Another step is for the prospective creator to understand how the creator went about making what they made. The researching prospective creator must go beyond experiencing what the audience experiences. This is a much more indirect way of studying the work of inspiration and often involves discussion of less-specific processes such as general attitudes and states of mind that are used while creating. These subjects can be hard to find commentaries on, especially because the final product is usually all that is meant to be perceived. Then again, when creative people develop a formula it is often notated in one way or another, usually in some kind of encrypted language that can be deciphered by cross referencing multiple works. How the formula is expressed by the creator can be expressed any way the prospective creator wants, so long as when it is applied the similar outcome is achieved. When the formula is not so mysterious the prospective creator can find it easier to assimilate. Assimilating other creators formulas can be make it seem deceptively easy to create something beautiful so when developing a formula it is important to take on many forms of analysis that all work together as a whole.

Yet another way for a prospective creator to develop formulas for beauty is to experiment. Testing out formulas or principals can be a complex process and sometimes deceptive because assessing how affective the formula is can lead to a whole world of other complex questions like: ‘Is the work causing the audience to have an experience the creator wants it to?’ and ‘Is the work causing the creator to have the experience they want it to?’. The former is difficult to answer because one can never really know what the audience is thinking and the latter is difficult because the creator has been so entrenched in the process of making the work that any non-analytical perception of it may be difficult. The process of creating rules out any chance a creator has of seeing the beauty they make because if beauty is incomprehensible and the person creating it must understand it to make it there is no way it can be beautiful to them. This situation requires the adoption of a generalized process of trial and error. The feedback from the audience and the creators own experience must be used in a strictly non-literal way. Using the feedback as a guide to steer clear of lager failures can work well in conjunction with other procedures of analysis for forming a formula.

A creative person cannot ever fully know how their work is perceived. Nor can they perceive it like an audience member. Furthermore a creative person cannot fully know how their work functions in the society it exists in. Neither can they create something beautiful for the sake of bringing themselves or anyone else an experience that is anything other than a feeling provoked by beauty. A beautiful thing can function in society with all levels of significance. Someone can sing another person a song once whilst another person can sing a song thousands of times to millions of people and yet both are beautiful songs. Something is not beautiful unless someone perceives it to be beautiful. This does not mean that something is more beautiful if more people perceive it to be. What matters is the profundity of the experience. A profound experience of beauty will not only cause an intense feeling but cause a reaction. The feeling itself is just emotion and the reaction itself is inspiration.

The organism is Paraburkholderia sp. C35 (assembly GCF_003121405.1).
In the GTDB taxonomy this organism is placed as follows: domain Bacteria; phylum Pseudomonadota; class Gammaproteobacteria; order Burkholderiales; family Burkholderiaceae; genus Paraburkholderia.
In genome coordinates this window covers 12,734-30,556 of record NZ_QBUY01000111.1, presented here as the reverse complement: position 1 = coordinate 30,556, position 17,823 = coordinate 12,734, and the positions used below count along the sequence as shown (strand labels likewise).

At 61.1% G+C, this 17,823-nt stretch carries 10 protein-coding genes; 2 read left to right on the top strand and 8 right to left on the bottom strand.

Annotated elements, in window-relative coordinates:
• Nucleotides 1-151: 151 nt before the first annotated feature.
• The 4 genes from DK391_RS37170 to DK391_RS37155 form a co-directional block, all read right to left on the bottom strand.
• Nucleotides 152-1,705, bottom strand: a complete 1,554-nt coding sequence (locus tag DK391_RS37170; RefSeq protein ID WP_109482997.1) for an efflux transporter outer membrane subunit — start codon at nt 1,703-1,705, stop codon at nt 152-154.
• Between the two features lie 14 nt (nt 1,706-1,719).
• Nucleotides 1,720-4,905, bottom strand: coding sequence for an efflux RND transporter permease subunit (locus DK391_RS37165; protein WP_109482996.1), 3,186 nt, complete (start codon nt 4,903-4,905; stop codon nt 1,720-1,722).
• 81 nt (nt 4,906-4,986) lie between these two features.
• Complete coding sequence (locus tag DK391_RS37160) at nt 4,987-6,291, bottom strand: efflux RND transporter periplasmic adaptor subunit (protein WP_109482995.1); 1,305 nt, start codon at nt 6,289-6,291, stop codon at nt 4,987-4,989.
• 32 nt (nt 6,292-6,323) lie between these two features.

One might also realize what they find ugly and move away from that in order to approach beauty. If beauty is a study of the extreme and extremes always come with a polar opposite, one should be aware of what they don’t want their work to be. This is why art criticism plays an important role in art making. Anti-ugly attitudes can work on every level including aesthetically, conceptually, procedurally and in terms of the experimental approach.

I think perhaps I need to adopt some of the discussed processes in order to create a beautiful essay with a beautiful structure and an at least a kind of beautiful summery. At least I can still make fun of myself.

Jazz School Rave.

Man, jazz school. What a ride it’s been. What a long time it seems I’ve been in Canberra. I’ve been through a lot of changes whilst at jazz school and I’ve explored many different avenues of music making or I guess attitudes towards music rather than processes of making music. It’s been kind of rough I guess. I’ve had a lot of fun with the other people doing the course. I’d say the best thing about the whole experience has been meeting and hanging out with the other musicians that are around. I’ve met some really hairy cats whilst at jazz school and I hope I’m friends with them for the rest of my life. There are some really strong bonds between me and some of the people at jazz school and I really cherish that. I’ve met some really good improvisers and really good players. I’ve figured out a few things about music that I can say for certain now. But dropping out has really put my confidence at a low. I have obviously had some struggles academically but I think over all it’s been really fun and a really worth while experience. I guess I am pretty cynical about jazz school and all and that will come across in the paragraphs to follow. But yea. It’s been good.